The infant formula industry has reached an alarming level of corporate concentration with four companies–Abbott Nutrition, Mead Johnson, Gerber, and Perrigo–controlling nearly 90% of the infant formula market. Abbott Nutrition, the manufacturer of products currently under recall, alone controls around 40% of the infant formula market. This level of concentration has created a fragile system unable to adequately respond to shocks in the supply chain. Unfortunately, this puts our most vulnerable populations at risk, and disproportionately impacts low-income families who rely on programs such as the Special Supplemental Nutrition Program for Women, Infants, and Children (WIC).

Currently, an estimated 50-66% of all infant formula sold in the United States is purchased through WIC. In the three decades since WIC adopted the sole-source contracting model, just three companies–Abbott Nutrition, Mead Johnson, and Gerber–have been awarded contracts. Moreover, when a company is awarded a WIC contract in a given state, they also benefit from a significant spillover effect in non-WIC purchases as retailers provide increased shelf space to the WIC contracted brand. For example, in 2007, California switched its contract from Abbott Nutrition to Mead Johnson. This change resulted in Abbott Nutrition’s market share in California falling from 90 percent to five percent while Mead Johnson’s market share rose from five percent to 95 percent. For contracts currently in effect, Abbott Nutrition is the sole-source WIC provider in 23 States and the District of Columbia while Gerber serves nine States and Mead Johnson serves 18 States.

We support USDA’s goal of stretching WIC resources as far as possible, and it is clear that the sole-source contract model has allowed for cost containment and the ability to serve more WIC participants. However, this crisis has shined an important light on the fact that systemic resilience must be a factor in program decision-making going forward. To be clear, we do not believe the WIC program is responsible for the current shortages felt across the nation, but we are concerned that the sole-source contract model may be contributing to concentration in the market. Under normal circumstances, this does not pose any immediate threats to the ability of families to provide nutrition to their babies and infants, but in the midst of a shock to the supply chain, it is clear that the current level of concentration has created a fragile system unable to meet the needs of vulnerable consumers. This may merit exploring new ways to bolster competition in the market and ensure formula access for WIC participants, including the possibility of multi-source contracts.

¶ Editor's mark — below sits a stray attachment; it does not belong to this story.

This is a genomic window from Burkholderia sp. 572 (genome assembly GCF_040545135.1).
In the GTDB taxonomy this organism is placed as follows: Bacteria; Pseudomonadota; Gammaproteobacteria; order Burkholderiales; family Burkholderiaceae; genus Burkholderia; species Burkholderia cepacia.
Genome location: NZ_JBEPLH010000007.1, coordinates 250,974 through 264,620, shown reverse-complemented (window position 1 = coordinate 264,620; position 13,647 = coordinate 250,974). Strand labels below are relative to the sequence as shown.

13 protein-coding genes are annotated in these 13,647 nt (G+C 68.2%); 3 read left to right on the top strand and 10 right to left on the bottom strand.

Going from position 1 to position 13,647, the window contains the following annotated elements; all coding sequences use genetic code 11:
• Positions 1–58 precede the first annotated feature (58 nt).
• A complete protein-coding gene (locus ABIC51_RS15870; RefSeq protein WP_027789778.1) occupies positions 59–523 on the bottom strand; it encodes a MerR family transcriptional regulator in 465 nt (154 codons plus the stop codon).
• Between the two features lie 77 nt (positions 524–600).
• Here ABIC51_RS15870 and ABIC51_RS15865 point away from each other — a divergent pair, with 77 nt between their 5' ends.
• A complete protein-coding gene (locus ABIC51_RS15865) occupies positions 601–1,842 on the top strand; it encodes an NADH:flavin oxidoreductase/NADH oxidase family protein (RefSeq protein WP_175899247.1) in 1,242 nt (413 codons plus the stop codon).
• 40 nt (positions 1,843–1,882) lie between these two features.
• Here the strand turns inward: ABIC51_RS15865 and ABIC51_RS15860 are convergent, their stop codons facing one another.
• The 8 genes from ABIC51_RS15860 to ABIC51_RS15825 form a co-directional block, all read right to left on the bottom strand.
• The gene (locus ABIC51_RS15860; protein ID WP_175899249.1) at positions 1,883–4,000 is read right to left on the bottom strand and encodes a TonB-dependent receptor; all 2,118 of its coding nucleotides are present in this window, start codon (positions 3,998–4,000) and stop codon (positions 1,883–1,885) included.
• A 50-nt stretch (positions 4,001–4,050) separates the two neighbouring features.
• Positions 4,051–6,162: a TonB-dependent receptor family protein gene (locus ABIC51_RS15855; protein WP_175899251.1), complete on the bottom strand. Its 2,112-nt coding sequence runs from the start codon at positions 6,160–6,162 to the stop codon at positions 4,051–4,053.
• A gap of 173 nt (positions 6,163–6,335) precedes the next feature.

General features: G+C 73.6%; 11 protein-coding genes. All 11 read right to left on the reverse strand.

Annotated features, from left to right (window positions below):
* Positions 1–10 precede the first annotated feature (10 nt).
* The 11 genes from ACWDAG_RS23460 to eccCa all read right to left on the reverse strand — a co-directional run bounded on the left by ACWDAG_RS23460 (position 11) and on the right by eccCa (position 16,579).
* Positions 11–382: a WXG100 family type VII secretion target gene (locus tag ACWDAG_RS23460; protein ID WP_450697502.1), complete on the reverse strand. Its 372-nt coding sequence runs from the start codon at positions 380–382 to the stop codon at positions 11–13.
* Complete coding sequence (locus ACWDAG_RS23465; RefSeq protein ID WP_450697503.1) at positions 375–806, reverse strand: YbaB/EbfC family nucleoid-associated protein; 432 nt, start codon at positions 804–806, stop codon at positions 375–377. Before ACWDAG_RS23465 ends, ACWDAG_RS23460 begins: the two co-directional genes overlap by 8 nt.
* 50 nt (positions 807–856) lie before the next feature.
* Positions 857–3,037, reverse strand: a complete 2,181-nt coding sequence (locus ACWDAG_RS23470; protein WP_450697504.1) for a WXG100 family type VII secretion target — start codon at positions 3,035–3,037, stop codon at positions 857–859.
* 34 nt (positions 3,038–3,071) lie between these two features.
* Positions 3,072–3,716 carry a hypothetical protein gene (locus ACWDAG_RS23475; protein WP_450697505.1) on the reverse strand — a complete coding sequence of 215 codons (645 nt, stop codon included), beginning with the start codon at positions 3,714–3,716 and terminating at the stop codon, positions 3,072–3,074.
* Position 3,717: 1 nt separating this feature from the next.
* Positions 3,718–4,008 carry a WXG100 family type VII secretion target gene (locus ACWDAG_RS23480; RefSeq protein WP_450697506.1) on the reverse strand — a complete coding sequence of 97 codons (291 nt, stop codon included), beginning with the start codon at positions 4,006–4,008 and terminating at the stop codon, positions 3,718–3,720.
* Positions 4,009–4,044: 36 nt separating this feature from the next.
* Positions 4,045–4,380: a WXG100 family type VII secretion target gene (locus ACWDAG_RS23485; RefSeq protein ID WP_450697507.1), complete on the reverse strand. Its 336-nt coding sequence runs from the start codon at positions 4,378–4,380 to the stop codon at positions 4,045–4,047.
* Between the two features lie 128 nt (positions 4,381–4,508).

The extremely high levels of concentration in the infant formula market creates a serious risk to infant health if there is any disruption to a major manufacturer’s supply. Therefore, this issue merits immediate antitrust review. While federal contracting may have played a role in the consolidation of the infant formula market, corporate food giants shoulder the majority of the responsibility of hyper consolidation across the food system. This is yet another example of how alarming levels of consolidation hurts American families and can no longer be ignored.

Thank you for your immediate attention to this matter. We look forward to working alongside those in the administration to strengthen our food system.